CSA's 'Hometown Heroes' support efforts to combat homelessness in Bay Area

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Zoe Morgan/Town Crier
Tom Myers, second from right, honors Community Services Agency’s “Hometown Heroes” award winners – from left, Curtis Church, Shion O’Connor, Mary Prochnow and Mallory Burke.

In recent years, the Bay Area housing crisis has become a top public policy issue at both the state and local level. However, it isn’t just on the minds of politicians and government officials – nonprofit groups are seeing the crisis firsthand.

At Community Services Agency’s annual “Hometown Heroes” fundraising breakfast Sept. 12, the group’s staff told the assembled crowd about the challenges and changes CSA is dealing with in the local community, including a spike in homelessness.

The nonprofit CSA provides direct services to those in need in Mountain View, Los Altos and Los Altos Hills.

At the annual breakfast, CSA honors local individuals, businesses and organizations for their contributions to both CSA and the broader community.

This year, the nonprofit honored former Los Altos Mayor Mary Prochnow, software company Atlassian and the Mountain View Central Seventh-day Adventist Church.

“It takes all of us coming together to build our community and serve those in need,” CSA Executive Director Tom Myers said.

Challenges seen locally

The number of people in need has been on the rise, Myers said, citing the county’s 2019 Homeless Point-in-Time Count.

Nearly 10,000 people are homeless in Santa Clara County, according to the most recent biennial count. That’s a 31% increase since 2017.

In Mountain View, the number of homeless individuals increased from 416 to 606 people, a 46% increase in two years. Los Altos is experiencing a spike as well.

“For those of us who live in Los Altos in this room and think that we’re immune to the situation that’s going on – there are now 76 people that were counted as homeless in Los Altos in 2019,” Myers told the crowd.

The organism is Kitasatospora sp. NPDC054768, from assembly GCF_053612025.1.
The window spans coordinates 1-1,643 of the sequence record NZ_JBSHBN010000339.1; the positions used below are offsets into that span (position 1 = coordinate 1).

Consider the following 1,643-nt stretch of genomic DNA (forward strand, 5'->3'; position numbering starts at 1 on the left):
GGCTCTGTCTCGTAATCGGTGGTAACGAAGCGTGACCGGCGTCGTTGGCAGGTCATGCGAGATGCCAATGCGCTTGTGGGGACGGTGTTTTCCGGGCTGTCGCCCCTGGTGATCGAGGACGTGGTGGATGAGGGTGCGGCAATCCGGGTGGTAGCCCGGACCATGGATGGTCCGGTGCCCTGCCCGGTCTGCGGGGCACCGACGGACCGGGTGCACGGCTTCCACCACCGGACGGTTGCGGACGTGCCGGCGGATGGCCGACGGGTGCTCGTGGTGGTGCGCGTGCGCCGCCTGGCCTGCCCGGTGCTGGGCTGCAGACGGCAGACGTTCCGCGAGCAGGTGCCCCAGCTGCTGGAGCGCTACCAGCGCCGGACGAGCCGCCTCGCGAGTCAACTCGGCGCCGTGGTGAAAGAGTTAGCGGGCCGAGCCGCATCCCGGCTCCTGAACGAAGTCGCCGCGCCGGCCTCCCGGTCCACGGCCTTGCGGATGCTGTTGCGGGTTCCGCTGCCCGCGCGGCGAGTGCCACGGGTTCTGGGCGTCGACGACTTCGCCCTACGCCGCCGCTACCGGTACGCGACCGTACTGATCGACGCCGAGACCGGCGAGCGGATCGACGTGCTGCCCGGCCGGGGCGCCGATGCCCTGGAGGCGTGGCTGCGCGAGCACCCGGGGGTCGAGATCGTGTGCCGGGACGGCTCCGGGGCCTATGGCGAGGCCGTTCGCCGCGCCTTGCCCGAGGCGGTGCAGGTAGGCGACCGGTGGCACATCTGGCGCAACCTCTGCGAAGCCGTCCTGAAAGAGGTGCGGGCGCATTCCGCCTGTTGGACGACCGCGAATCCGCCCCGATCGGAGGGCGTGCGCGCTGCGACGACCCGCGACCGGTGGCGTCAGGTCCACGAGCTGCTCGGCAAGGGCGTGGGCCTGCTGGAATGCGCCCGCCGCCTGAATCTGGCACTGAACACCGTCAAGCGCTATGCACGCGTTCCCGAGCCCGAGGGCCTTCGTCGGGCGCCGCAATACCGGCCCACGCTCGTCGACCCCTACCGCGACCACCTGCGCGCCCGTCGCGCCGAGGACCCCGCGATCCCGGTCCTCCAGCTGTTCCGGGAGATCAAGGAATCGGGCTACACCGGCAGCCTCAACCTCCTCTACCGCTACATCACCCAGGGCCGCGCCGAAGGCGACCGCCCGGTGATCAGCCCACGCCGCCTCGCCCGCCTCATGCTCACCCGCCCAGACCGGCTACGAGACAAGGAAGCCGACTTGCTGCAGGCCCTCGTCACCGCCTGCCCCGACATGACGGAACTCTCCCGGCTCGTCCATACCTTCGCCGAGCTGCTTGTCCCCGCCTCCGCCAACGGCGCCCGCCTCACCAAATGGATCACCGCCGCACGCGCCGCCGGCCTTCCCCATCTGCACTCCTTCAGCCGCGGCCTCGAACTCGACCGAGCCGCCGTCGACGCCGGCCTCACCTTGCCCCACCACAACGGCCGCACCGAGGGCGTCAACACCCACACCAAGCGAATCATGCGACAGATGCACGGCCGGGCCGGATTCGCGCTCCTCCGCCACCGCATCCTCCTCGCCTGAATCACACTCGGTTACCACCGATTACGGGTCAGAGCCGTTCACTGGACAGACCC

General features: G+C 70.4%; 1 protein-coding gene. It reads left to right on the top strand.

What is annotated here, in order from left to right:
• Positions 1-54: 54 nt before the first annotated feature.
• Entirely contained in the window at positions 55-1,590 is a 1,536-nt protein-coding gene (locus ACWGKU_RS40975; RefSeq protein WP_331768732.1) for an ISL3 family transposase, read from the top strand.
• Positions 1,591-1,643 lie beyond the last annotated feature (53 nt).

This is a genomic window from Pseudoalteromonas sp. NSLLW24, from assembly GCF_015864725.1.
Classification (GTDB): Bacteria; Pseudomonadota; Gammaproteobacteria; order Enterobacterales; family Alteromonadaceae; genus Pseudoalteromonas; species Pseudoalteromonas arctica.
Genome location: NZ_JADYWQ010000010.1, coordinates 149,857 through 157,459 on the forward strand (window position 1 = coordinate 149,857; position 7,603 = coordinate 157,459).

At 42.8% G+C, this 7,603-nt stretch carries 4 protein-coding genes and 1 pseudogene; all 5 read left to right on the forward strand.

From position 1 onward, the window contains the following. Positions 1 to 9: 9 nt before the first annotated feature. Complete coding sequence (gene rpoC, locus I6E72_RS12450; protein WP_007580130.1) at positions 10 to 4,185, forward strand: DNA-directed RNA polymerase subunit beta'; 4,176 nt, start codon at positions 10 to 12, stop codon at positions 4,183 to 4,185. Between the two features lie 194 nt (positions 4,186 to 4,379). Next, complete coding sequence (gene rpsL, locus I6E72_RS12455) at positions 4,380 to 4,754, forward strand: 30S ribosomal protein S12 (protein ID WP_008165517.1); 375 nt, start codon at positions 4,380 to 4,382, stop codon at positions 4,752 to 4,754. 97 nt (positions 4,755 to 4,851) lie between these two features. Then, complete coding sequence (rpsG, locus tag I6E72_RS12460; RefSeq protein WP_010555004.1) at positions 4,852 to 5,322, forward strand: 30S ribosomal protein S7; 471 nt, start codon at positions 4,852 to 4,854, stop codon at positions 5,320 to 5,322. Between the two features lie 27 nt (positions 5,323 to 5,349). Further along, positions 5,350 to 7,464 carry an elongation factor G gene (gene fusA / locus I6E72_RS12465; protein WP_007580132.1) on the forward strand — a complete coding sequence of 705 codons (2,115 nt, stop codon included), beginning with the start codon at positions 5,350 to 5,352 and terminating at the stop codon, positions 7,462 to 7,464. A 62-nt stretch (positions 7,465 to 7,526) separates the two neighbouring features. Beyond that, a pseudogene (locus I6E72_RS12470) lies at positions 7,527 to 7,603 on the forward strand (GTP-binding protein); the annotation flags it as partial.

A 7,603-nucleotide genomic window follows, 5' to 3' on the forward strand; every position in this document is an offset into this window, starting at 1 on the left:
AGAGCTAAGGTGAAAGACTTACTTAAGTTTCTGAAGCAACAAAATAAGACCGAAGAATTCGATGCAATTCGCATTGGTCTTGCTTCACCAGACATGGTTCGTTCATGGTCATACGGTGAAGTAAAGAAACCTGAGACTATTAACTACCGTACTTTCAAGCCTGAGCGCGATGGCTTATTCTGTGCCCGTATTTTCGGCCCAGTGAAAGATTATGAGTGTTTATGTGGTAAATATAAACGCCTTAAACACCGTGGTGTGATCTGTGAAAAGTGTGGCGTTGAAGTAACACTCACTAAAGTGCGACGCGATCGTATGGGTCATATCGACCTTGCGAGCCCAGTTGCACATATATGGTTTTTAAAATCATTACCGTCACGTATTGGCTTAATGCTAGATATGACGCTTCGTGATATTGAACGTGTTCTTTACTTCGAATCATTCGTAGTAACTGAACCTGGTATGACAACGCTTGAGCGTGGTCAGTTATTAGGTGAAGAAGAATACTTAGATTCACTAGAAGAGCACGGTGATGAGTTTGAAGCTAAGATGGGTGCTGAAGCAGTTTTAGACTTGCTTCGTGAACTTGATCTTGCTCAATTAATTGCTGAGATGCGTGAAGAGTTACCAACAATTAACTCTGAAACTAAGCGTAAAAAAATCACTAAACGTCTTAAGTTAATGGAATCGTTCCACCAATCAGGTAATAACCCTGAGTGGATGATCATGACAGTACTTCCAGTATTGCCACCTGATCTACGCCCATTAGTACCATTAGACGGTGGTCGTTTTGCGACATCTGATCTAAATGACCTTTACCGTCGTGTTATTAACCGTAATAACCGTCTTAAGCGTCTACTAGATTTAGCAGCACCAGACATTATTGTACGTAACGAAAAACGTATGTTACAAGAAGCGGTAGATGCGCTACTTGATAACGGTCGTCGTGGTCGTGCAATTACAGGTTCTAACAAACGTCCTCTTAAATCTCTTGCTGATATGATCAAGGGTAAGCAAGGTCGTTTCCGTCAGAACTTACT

In 2017, there were only six.

CSA is seeing the spike in homelessness directly. Last year, the number of homeless clients the nonprofit served increased by 18%.

Myers acknowledged that the problems tie into contentious political issues, noting the debate over a safe parking ordinance and oversized vehicle ban in Mountain View, as well as disputes over housing density in Los Altos.

“As CSA, first and foremost we must fulfill our mission to provide our services to the most vulnerable people in the community,” Myers said. “That’s why we exist and that’s what we must do first. But we must also serve everyone in our communities by being a voice of knowledge, a voice of reason and a voice of empathy.”

CSA Associate Director Nicole Fargo Nosich said the agency has been “flooded” with requests for emergency financial assistance, in particular to help pay for rent and utilities.

She also noted that several apartment complexes that housed low-income individuals have been recently demolished, with more slated to be torn down to make way for higher-end dwellings.

“This year in particular has underscored how much the affordable housing crisis has impacted our community,” Fargo Nosich said.

To help vulnerable residents, CSA provides support including a food and nutrition center, senior case management, emergency financial assistance and services for the homeless.

Honoring local ‘heroes’

The individuals and groups that last week’s breakfast recognized have helped CSA provide those services, as well as supported other efforts around the area.

“The people who we honor are more than just supporters of CSA,” Myers said. “They’re supporters of the community at large. We think of it as an honor that goes way beyond who we are at CSA.”

Prochnow, one of this year’s “Hometown Heroes,” has long been involved in the local community. In addition to serving on CSA’s board in the 1990s, Prochnow was on the Los Altos City Council from 2014 to 2018, including a 2017 stint as mayor.

She is also a longtime member of the Rotary Club of Los Altos and is a realtor who has lived and worked in Los Altos for four decades.

Atlassian is a global software company based in Sydney, Australia, but with an office in Mountain View. Over the past two years, Atlassian employees have partnered with CSA on a regular basis, volunteering in a variety of capacities.

The Mountain View Central Seventh-day Adventist Church is the host site for CSA’s Empty Bowls soup supper fundraiser, which supports homeless clients. The church was also the organizer of the inaugural Empty Bowls event in 1990.

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